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Superman: Birthright presented a modernized revamping of Superman's origin and early history. It was first presented in the 12-issue Superman: Birthright limited series. Mark Waid was assigned the task with the purpose being to streamline the comic origin mak
Superman: Birthright presented a modernized revamping of Superman's origin and early history. It was first presented in the 12-issue Superman: Birthright limited series. Mark Waid was assigned the task with the purpose being to streamline the comic origin making it similar to both the movies (with Superman Returns then on the horizon) as well as Smallville, which had proven very popular. The following summary is from the 12-issue series.
The cold, fairly dystopian re-imagining of Krypton created by John Byrne in the 1986 The Man of Steel limited series was jettisoned. Much like Jeph Loeb and others had done with their "Return to Krypton" arcs, Waid restored the idea of Krypton being more like it had been in the Silver Age, a place of great wonder and myth. In Jor-El's words, the "people grew tired of war, so they made peace; they feared the unknown, so they conquered it with science; and they yearned for heaven, so they created it beneath their very feet...". A substantial change was with the S-shield as well, no longer was it a symbol for his family's house, as it had been in the Silver Age, or merely an "S" standing for Superman, as it had been in Byrne's revamp, but now it was the Kryptonian symbol for hope. It was shown to be a popular symbol, used on flags, paintings, jewelry, and monuments all over Krypton. It was also on a red, blue, and yellow tapestry that was included in Kal-El's rocket ship. Jor-El was still the scientist no one would believe, but instead of Kal-El being an embryo when he was rocketed off, he was again said to be a young child.
The Kents were still farmers, as always, but they were even younger than they had been before. Whereas John Byrne had portrayed them as perhaps in their early to mid thirties when they found Kal-El (making them in their mid sixties or perhaps even seventies during Superman's adventures), Waid portrays them as being between 20 and 25 (again to make them closer to their Smallville counterparts). Their characters are also given an overhaul in their personalities to make them more "modern." Martha, for example, is far from the simple lovable, wise farmer's wife who loves to bake and knit. She is portrayed as being fascinated with aliens, U.F.O.s, etc., and even runs her own website dedicated to such stuff when Clark is in his twenties.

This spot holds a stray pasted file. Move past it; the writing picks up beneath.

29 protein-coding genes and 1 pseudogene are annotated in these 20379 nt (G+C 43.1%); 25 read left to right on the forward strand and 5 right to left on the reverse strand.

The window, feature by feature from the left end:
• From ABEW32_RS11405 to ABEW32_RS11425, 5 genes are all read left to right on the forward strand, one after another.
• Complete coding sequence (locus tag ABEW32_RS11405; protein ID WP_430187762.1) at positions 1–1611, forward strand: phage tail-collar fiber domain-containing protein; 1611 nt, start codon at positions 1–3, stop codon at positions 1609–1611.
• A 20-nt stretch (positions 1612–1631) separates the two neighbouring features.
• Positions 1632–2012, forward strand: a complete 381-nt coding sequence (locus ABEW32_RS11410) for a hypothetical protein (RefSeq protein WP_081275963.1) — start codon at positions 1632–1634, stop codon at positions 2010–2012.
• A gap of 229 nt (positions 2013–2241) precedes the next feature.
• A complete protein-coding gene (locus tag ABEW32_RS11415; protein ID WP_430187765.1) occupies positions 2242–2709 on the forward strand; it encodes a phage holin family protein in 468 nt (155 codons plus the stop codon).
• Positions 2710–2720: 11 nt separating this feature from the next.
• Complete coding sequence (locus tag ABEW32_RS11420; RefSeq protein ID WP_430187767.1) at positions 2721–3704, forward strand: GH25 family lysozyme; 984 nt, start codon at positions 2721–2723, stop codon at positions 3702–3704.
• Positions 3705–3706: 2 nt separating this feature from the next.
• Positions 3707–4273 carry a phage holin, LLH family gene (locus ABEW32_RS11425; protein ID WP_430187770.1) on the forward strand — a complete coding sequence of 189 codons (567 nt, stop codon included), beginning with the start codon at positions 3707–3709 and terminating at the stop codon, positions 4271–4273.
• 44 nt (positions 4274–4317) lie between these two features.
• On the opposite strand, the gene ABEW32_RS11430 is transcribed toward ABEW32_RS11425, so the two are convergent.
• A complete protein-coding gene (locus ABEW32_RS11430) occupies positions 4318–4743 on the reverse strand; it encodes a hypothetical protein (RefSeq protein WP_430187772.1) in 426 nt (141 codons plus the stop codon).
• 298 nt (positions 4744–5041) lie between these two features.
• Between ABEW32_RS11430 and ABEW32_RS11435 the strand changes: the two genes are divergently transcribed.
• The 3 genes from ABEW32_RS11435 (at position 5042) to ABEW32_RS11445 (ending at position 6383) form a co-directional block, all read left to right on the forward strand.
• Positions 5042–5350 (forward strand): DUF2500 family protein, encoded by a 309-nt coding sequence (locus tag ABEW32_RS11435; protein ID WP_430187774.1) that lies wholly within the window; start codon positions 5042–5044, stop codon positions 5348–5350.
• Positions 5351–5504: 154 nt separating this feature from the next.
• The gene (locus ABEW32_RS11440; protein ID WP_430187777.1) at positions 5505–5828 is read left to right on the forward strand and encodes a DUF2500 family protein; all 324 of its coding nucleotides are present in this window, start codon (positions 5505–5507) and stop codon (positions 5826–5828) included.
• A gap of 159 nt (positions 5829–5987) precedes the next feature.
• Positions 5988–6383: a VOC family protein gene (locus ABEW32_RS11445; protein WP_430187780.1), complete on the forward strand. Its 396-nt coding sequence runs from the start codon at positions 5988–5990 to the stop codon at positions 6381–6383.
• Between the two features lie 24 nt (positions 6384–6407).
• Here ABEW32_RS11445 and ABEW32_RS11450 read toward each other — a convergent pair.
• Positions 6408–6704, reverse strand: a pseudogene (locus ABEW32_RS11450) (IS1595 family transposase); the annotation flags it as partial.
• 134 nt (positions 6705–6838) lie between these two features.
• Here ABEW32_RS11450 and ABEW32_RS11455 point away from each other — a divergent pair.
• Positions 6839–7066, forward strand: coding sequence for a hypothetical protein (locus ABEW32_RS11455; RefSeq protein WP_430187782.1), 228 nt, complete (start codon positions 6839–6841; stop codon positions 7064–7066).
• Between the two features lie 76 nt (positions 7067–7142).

The entire dynamic between John and Clark regarding his Superman identity has also been reversed. In Byrne's era, Superman was committed to using his powers in secret, and once "outed" he retreated to Smallville, unsure of what to do. It was Jonathan's suggestion that he adopt a costume and dual identity, inspired by the JSA of the 1940s. Waid's story, however, has Clark coming up with the idea of the costume and identity, and shows Jon dismayed at the idea, feeling like Clark is trying to abandon his identity (and, by extension, his connection to his earth family).
Waid also brought about a new (or arguably, reintroduced an old) vision power, sometimes referred to as "soul vision." Essentially, Clark can see the "aura" surrounding a living being, an aura that disappears when they die. Waid introduced this as a way of explaining why Clark feels so compelled to defend life, as he can literally see it. Going along with this power, Waid also changed Clark into a vegetarian. These decisions have met with mixed reactions from fans.
- Superman: Birthright #1
- Superman: Birthright #2
- Superman: Birthright #3
- Superman: Birthright #4
- Superman: Birthright #5
- Superman: Birthright #6
- Superman: Birthright #7
- Superman: Birthright #8
- Superman: Birthright #9
- Superman: Birthright #10
- Superman: Birthright #11
- Superman: Birthright #12
Items: None known.
Vehicles: None known.
Weapons: None known.
- Due to the reality warping effects of Superboy-Prime's pounding of the dimensional barrier, Birthright and Man of Steel are now both canonical.
- No trivia.
Links and References
|Origin of Superman |
The Origin of Superman is a popular concept fundamental to the Superman mythos that has received multiple treatments and iterations, usually involving significantly different versions of events.
This event or storyline is specifically related to Superman, or to members of the Superman Family. This template will automatically categorize articles that include it into the Superman Storylines category.